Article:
New whisky distillery and brewer for Inverness

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For the first time for nearly 40 years, Inverness is set to get a new whisky distillery and brewery creating around 40 jobs.

Uilebheist is a new low carbon distillery and brewery named after the Scots’ Gaelic word for ‘monster’ and the £6m development will be ‘sustainably powered’ by the water from the River Ness.

Uilebheist owner Jon Erasmus commented, “Creating both beer and whisky simultaneously will allow us to offer an immediate product and whilst we wait for the whisky to reach maturity, there will be an opportunity to own one of a limited number of casks of the Uilebheist Single Malt Whisky distilled in the first year of production, through our cask programme.

“Alongside exceptional beer and whisky, we aim to raise the bar when it comes to visitor experiences and hope that the project will lead the way for Scotland’s hospitality sector in the area”.

Beer and whisky production will begin this year, and the brewery’s five core beer styles is expected to be available to purchase by late November.

The Uilebheist Highland Single Malt Scotch Whisky will be created as the core whisky product and will be released once matured, along with rare cask finishes and single cask bottlings in the years ahead.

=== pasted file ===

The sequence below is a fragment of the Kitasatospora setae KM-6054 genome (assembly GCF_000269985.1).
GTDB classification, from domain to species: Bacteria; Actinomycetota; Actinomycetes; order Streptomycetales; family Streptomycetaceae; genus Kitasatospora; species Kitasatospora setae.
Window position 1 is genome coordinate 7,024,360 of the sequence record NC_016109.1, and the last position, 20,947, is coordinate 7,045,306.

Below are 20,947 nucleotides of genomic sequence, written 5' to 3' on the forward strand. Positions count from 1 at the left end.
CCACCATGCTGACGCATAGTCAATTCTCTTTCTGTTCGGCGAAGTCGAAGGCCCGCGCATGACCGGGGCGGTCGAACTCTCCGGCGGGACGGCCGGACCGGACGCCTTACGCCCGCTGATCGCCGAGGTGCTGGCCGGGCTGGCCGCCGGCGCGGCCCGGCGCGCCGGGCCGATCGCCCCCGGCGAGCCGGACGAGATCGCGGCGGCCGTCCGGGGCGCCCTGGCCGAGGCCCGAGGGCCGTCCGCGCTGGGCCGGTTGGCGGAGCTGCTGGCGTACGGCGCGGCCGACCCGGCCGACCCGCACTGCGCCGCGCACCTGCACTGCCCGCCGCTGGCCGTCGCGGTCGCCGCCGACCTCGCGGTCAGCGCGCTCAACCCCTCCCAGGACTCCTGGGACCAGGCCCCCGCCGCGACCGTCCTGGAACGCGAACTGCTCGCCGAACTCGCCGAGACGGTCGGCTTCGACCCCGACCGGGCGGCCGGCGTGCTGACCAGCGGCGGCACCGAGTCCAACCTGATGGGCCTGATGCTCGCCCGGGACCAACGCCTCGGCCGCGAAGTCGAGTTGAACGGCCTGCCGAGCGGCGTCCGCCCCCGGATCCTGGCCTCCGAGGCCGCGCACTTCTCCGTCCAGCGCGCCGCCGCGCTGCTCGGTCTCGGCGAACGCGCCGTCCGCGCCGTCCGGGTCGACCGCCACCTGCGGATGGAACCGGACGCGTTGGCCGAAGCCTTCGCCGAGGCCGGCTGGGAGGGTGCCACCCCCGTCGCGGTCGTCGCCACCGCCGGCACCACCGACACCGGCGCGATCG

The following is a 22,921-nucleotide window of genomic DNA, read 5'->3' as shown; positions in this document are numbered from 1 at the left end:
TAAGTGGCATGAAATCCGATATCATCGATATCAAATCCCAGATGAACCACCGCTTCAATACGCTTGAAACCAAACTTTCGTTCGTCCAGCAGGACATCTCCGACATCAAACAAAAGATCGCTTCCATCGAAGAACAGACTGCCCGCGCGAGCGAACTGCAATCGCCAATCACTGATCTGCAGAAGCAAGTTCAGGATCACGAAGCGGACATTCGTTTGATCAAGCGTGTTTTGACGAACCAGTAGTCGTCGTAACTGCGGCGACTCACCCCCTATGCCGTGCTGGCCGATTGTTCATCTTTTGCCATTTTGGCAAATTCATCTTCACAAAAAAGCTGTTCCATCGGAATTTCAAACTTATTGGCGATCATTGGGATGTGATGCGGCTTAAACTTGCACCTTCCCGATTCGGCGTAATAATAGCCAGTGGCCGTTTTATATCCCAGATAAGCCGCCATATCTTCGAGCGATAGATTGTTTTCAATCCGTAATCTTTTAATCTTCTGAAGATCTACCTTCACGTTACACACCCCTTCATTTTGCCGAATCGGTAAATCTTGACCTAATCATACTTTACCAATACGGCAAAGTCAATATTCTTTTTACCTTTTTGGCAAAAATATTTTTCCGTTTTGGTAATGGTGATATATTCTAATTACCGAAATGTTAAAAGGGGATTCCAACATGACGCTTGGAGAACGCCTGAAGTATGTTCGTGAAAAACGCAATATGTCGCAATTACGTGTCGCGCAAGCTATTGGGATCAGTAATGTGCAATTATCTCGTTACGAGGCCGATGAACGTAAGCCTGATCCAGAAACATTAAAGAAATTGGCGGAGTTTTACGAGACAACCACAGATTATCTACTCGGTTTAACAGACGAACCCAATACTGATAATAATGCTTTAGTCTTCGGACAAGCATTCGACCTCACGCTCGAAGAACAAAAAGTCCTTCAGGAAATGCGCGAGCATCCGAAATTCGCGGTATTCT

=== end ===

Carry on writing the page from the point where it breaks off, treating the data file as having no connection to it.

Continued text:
The distillery and brewery will be headed up by Bruce Smith, who has a Masters degree in brewing and distilling from Heriot-Watt University and spent the last decade working in the craft beer industry Smith commented, “We are on track to officially open in November and begin beer production which visitors can enjoy in the taproom.

“Whisky production will commence later this year, due to our small scale we will only produce around 200 casks annually, making Uilebheist one of the rarest whiskies in Scotland.

“The whisky will be matured in ex-bourbon and sherry casks, but the whisky will let us know when it’s ready and we have no intention to rush it.”

Onsite heat pumps within the sustainability centre will provide heating and hot water, which is also distributed throughout the Glen Mhor Hotel complex and the site will be entirely removed from the gas grid.

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